Separation of a Standing Wave into Time Dependent and Time Independent Functions

Discussion in 'Homework Help' started by Robert.Adams, Jun 7, 2011.

  1. Robert.Adams

    Thread Starter Active Member

    Feb 16, 2010
    For my modern physics class we looked at a standing wave and described a wave with n modes as
    phi(x,t) = [2*ym*sin(kn*x)]cos(wn*t);

    Where ym is the maximum amplitude of the vibration, kn is the wave number (defined as 2pi/(lambdan), with lambdan being the wavelength associated with that standing wave), and wn is the angular frequency for a certain mode.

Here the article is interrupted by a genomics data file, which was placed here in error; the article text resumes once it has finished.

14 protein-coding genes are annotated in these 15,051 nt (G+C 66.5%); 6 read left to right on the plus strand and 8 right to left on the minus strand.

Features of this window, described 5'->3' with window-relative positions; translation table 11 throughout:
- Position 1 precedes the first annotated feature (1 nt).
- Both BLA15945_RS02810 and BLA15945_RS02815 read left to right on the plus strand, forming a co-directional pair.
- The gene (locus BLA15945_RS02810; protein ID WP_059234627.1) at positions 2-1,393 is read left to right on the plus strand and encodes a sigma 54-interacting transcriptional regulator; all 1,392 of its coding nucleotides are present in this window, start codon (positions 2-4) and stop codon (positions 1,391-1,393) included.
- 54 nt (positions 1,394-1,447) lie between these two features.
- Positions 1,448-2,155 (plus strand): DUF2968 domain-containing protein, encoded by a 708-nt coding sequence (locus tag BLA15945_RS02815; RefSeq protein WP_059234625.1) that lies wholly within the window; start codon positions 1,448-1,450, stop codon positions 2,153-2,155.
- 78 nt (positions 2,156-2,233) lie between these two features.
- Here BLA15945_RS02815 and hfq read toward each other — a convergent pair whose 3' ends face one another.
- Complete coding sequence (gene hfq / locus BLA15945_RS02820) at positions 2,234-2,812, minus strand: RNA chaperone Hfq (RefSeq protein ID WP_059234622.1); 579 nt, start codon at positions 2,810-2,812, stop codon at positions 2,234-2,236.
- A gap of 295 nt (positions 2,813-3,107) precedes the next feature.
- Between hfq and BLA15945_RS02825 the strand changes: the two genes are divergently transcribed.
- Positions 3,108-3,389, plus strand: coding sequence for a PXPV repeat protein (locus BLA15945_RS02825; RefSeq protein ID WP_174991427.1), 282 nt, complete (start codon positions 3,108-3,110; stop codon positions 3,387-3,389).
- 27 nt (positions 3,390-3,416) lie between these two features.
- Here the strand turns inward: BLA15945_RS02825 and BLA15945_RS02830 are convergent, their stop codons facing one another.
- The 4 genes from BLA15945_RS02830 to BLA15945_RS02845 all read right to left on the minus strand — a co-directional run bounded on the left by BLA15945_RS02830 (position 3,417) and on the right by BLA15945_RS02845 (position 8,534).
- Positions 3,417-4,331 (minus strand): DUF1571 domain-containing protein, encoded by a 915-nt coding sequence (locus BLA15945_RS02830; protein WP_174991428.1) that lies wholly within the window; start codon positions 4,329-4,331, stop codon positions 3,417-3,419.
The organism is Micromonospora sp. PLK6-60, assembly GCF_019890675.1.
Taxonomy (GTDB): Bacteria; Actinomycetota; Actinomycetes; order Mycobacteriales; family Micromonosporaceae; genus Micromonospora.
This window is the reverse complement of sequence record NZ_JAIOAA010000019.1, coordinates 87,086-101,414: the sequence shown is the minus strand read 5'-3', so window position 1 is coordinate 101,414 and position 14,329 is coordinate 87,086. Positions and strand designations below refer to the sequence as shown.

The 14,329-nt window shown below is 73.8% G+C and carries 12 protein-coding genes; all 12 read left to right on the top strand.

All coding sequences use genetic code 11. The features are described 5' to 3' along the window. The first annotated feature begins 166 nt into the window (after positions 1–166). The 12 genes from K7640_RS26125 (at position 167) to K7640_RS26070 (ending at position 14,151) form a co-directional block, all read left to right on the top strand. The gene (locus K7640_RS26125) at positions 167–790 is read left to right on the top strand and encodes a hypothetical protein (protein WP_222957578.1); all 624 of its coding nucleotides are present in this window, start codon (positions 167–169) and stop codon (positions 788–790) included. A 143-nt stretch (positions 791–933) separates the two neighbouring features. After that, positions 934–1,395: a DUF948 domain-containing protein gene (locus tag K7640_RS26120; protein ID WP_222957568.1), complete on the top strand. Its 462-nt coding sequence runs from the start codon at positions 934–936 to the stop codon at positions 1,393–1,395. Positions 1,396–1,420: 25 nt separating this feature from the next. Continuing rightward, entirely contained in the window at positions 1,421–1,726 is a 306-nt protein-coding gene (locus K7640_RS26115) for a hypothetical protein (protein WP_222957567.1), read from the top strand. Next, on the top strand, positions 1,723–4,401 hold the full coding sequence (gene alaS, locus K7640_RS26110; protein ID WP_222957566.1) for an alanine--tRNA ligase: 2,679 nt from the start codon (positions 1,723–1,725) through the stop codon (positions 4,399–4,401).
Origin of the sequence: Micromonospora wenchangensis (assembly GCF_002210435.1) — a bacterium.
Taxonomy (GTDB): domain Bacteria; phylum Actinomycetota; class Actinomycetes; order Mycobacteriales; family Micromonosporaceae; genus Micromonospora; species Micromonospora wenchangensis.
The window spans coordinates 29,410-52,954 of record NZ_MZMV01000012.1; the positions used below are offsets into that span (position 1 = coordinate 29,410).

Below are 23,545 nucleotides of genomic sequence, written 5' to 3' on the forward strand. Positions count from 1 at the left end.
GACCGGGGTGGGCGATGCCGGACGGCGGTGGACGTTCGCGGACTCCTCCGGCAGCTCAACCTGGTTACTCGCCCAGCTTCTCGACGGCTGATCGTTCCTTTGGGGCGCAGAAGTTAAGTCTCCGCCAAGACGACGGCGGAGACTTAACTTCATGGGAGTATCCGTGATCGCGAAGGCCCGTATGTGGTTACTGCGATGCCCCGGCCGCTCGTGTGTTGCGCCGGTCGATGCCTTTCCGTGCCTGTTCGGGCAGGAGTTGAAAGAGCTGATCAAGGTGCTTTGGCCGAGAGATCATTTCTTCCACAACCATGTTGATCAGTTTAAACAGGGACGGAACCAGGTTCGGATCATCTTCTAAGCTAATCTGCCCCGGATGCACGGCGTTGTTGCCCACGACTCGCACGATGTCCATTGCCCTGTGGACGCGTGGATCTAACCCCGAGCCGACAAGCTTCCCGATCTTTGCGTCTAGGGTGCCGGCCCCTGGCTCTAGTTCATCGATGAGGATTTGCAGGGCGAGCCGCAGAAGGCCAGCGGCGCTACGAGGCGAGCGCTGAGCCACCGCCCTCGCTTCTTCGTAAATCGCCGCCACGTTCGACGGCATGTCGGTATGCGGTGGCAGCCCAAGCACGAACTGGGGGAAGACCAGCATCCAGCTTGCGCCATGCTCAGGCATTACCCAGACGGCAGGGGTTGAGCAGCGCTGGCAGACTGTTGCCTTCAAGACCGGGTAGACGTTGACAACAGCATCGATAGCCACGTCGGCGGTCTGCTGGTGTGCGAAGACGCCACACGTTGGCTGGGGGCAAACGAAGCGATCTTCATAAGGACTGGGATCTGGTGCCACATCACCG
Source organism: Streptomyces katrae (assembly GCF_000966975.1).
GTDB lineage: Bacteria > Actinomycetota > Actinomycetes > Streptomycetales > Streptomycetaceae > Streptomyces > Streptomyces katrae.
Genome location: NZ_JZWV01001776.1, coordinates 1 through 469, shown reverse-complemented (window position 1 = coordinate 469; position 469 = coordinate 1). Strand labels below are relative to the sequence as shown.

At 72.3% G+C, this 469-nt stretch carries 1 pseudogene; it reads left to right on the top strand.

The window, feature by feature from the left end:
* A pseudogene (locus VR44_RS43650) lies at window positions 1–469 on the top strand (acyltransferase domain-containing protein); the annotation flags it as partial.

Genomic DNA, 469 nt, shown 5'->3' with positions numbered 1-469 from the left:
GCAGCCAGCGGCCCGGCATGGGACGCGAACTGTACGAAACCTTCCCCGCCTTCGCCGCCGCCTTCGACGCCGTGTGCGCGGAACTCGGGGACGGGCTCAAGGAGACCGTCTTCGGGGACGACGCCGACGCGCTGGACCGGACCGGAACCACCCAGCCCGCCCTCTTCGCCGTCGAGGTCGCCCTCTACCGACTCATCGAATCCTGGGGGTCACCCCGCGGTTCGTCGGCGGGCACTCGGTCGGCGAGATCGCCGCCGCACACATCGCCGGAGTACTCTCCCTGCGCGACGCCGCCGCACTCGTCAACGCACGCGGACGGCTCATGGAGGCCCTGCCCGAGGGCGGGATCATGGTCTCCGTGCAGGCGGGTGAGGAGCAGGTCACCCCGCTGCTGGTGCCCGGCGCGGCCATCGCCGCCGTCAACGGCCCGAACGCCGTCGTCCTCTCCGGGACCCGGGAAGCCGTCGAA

I have to break this down into a time independent and a time dependent equation so I can compare to my quantum mechanics stuff but I'm having trouble. I was thinking of using Euler's relation to rewrite the equation but that didn't seem to work.

    Can anyone help?
  2. t_n_k

    AAC Fanatic!

    Mar 6, 2009
    One approach is to arbitrarily fix (as a constant) either x or t. Not sure if that is of any use.

    One can resolve the function into it's "forward" and "reverse" traveling wave components, but they are also a function of both time & position - as you would expect.
  3. Robert.Adams

    Thread Starter Active Member

    Feb 16, 2010
    I determined it from a text book I found online. The time independent is the one we used for probability density functions and I determined it to be:

    A*sin(n*pi*x/L) where L is the length of the wire, A is the amplitude, and n is the mode number.